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Carcinogenicity of chromium and chemoprevention: a brief update

Authors Wang Y, Su H, Gu Y, Song X, Zhao J

Received 9 April 2017

Accepted for publication 13 June 2017

Published 16 August 2017 Volume 2017:10 Pages 4065—4079


Checked for plagiarism Yes

Review by Single-blind

Peer reviewer comments 2

Editor who approved publication: Prof. Dr. Geoffrey Pietersz

Yafei Wang,1,* Hong Su,1,* Yuanliang Gu,1 Xin Song,1 Jinshun Zhao1,2

1Department of Preventative Medicine, Zhejiang Key Laboratory of Pathophysiology, School of Medicine, Ningbo University, Ningbo, People’s Republic of China; 2Toxicology and Molecular Biology Branch, Health Effects Laboratory Division, National Institute for Occupational Safety and Health, Morgantown, WV, USA

*These authors contributed equally to this work

Abstract: Chromium has two main valence states: hexavalent chromium (Cr[VI]) and trivalent chromium (Cr[III]). Cr(VI), a well-established human carcinogen, can enter cells by way of a sulfate/phosphate anion-transport system, and then be reduced to lower-valence intermediates consisting of pentavalent chromium (Cr[V]), tetravalent chromium (Cr[IV]) or Cr(III) via cellular reductants. These intermediates may directly or indirectly result in DNA damage or DNA–protein cross-links. Although Cr(III) complexes cannot pass easily through cell membranes, they have the ability to accumulate around cells to induce cell-surface morphological alteration and result in cell-membrane lipid injuries via disruption of cellular functions and integrity, and finally to cause DNA damage. In recent years, more research, including in vitro, in vivo, and epidemiological studies, has been conducted to evaluate the genotoxicity/carcinogenicity induced by Cr(VI) and/or Cr(III) compounds. At the same time, various therapeutic agents, especially antioxidants, have been explored through in vitro and in vivo studies for preventing chromium-induced genotoxicity/carcinogenesis. This review aims to provide a brief update on the carcinogenicity of Cr(VI) and Cr(III) and chemoprevention with different antioxidants.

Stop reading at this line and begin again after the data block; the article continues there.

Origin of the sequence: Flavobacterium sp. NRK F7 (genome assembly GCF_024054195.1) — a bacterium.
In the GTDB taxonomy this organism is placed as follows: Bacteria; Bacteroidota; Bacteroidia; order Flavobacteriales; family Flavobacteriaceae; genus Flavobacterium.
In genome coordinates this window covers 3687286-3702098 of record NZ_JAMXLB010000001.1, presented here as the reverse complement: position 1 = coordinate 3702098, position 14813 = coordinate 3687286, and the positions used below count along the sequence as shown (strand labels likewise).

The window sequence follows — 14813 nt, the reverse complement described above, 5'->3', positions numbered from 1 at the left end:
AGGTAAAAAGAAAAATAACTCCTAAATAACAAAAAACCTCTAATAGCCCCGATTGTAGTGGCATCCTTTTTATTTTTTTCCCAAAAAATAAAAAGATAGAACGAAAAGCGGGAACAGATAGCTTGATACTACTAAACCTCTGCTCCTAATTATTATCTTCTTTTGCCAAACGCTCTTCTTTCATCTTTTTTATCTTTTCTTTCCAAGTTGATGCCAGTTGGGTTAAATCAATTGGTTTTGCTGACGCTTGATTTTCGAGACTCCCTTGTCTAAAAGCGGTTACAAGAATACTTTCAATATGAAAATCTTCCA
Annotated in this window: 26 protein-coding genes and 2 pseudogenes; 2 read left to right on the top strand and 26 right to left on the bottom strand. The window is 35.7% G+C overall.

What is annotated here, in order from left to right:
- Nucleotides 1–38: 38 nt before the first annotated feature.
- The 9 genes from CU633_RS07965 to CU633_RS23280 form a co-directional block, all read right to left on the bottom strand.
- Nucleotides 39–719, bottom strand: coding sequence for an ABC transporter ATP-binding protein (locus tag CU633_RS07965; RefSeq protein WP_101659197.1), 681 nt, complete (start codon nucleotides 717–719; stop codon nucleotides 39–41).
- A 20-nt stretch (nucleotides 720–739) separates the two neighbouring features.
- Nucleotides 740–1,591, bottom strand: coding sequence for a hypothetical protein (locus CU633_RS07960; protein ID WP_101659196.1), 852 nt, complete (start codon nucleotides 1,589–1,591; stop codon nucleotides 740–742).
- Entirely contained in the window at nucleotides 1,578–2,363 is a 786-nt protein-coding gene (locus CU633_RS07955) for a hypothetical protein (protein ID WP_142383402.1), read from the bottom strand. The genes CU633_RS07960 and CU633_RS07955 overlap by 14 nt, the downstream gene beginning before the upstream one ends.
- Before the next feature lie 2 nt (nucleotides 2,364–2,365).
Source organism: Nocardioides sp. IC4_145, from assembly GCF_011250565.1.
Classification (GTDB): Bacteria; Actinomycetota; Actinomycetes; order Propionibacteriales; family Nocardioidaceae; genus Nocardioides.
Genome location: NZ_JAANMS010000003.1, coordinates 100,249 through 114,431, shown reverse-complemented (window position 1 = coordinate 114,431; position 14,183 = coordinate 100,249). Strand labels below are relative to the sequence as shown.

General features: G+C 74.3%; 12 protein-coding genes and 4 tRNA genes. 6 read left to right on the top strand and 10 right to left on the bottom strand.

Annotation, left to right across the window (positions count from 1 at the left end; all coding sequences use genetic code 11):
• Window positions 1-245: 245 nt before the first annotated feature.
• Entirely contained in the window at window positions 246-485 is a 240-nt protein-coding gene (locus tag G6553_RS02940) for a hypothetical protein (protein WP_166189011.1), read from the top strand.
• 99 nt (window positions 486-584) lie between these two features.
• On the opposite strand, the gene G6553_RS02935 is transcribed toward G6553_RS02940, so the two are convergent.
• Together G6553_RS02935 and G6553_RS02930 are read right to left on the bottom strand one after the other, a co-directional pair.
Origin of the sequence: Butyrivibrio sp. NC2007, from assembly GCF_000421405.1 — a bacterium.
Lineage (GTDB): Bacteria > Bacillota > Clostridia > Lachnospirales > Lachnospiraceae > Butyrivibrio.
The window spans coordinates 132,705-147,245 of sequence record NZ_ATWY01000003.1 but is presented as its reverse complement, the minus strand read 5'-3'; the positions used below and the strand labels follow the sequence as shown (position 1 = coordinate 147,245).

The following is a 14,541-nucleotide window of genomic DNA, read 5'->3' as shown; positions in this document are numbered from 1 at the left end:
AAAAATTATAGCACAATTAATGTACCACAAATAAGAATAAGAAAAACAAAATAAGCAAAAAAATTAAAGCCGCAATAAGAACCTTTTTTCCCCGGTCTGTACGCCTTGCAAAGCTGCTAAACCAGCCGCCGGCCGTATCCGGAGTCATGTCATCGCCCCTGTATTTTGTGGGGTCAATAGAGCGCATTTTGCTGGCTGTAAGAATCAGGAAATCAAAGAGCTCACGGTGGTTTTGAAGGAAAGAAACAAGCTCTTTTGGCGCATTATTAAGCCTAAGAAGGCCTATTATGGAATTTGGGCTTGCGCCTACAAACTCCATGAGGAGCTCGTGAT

Keywords: hexavalent chromium, Cr(VI), trivalent chromium, Cr(III), genotoxicity, carcinogenicity, chemoprevention, antioxidant

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